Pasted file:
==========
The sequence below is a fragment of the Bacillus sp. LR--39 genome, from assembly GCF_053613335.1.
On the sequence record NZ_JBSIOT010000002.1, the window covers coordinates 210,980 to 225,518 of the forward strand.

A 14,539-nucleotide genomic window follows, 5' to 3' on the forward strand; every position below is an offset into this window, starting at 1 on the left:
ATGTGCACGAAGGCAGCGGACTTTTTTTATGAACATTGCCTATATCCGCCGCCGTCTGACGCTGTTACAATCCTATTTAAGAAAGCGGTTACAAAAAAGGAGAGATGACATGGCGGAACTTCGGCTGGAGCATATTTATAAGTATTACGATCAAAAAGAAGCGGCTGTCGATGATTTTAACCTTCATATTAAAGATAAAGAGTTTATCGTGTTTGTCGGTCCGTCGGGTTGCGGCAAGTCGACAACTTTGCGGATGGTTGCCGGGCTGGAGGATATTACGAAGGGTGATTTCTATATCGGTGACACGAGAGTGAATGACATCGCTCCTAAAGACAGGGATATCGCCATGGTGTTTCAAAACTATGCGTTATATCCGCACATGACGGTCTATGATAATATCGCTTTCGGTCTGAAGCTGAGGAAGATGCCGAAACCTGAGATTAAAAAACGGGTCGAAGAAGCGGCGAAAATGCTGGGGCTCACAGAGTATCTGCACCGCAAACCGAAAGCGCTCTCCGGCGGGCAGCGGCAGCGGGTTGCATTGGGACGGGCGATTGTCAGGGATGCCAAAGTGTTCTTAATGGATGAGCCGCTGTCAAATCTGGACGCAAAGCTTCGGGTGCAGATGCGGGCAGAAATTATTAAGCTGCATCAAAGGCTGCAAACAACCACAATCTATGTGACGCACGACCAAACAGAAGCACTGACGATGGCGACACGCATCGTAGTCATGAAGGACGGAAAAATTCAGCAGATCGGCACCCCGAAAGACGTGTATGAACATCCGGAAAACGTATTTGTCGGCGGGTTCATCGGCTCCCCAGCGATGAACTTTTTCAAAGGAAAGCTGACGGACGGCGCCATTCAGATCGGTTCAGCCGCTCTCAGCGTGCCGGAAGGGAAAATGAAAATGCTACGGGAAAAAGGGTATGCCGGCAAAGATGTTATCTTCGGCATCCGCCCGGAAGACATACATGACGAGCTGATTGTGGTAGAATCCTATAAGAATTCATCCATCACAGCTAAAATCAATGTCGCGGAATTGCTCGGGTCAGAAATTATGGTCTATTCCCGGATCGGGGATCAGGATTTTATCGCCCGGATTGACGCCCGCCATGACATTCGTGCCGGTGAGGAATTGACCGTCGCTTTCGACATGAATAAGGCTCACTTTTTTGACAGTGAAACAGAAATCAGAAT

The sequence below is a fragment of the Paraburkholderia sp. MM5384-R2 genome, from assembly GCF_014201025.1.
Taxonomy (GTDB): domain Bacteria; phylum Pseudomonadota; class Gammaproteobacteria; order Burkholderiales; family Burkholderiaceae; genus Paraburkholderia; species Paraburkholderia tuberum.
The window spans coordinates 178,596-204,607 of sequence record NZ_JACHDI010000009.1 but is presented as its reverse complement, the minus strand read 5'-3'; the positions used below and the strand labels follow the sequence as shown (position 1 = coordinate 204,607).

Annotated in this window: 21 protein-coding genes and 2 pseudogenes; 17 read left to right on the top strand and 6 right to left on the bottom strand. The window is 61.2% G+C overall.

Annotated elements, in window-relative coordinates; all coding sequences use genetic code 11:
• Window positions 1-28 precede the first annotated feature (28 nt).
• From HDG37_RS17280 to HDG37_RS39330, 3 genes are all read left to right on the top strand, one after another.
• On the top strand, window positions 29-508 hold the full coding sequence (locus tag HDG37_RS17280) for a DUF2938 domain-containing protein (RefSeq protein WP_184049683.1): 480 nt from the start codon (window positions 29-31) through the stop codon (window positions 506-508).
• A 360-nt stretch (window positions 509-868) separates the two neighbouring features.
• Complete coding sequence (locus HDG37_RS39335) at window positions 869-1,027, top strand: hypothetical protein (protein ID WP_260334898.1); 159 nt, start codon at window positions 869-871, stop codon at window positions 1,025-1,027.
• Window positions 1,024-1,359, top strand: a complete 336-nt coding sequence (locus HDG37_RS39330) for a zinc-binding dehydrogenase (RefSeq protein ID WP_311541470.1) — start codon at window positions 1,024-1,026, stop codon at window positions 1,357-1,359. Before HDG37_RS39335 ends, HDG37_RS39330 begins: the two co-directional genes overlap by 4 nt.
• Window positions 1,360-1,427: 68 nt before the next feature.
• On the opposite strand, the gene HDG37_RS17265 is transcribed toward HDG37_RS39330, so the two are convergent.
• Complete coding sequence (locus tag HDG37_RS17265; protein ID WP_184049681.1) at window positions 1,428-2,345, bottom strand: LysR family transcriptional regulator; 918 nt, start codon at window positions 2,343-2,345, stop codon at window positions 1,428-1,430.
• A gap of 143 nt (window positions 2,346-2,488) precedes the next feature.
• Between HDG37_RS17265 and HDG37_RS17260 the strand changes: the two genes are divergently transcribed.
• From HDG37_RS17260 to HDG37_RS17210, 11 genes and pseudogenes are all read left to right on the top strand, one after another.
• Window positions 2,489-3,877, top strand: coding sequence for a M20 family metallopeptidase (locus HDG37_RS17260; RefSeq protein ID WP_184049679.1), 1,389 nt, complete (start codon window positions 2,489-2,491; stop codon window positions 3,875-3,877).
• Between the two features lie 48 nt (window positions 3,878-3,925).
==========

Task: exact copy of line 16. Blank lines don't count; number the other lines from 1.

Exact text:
• Window positions 1,360-1,427: 68 nt before the next feature.